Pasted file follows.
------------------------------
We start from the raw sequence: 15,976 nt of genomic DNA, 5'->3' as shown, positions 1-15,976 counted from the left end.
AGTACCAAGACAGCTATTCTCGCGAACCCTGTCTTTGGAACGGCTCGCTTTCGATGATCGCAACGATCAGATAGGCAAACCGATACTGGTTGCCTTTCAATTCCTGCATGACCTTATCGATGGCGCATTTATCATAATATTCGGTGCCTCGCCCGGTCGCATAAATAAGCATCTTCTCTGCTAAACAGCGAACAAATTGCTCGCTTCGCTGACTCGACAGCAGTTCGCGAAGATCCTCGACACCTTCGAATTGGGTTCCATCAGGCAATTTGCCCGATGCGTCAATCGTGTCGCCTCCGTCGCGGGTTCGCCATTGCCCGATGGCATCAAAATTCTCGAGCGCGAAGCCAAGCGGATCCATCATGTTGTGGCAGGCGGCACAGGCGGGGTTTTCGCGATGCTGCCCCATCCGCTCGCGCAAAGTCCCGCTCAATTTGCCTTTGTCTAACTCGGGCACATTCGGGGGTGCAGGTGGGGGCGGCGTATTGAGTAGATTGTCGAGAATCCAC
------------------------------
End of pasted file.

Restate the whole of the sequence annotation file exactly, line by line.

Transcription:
We start from the raw sequence: 15,976 nt of genomic DNA, 5'->3' as shown, positions 1-15,976 counted from the left end.
AGTACCAAGACAGCTATTCTCGCGAACCCTGTCTTTGGAACGGCTCGCTTTCGATGATCGCAACGATCAGATAGGCAAACCGATACTGGTTGCCTTTCAATTCCTGCATGACCTTATCGATGGCGCATTTATCATAATATTCGGTGCCTCGCCCGGTCGCATAAATAAGCATCTTCTCTGCTAAACAGCGAACAAATTGCTCGCTTCGCTGACTCGACAGCAGTTCGCGAAGATCCTCGACACCTTCGAATTGGGTTCCATCAGGCAATTTGCCCGATGCGTCAATCGTGTCGCCTCCGTCGCGGGTTCGCCATTGCCCGATGGCATCAAAATTCTCGAGCGCGAAGCCAAGCGGATCCATCATGTTGTGGCAGGCGGCACAGGCGGGGTTTTCGCGATGCTGCCCCATCCGCTCGCGCAAAGTCCCGCTCAATTTGCCTTTGTCTAACTCGGGCACATTCGGGGGTGCAGGTGGGGGCGGCGTATTGAGTAGATTGTCGAGAATCCAC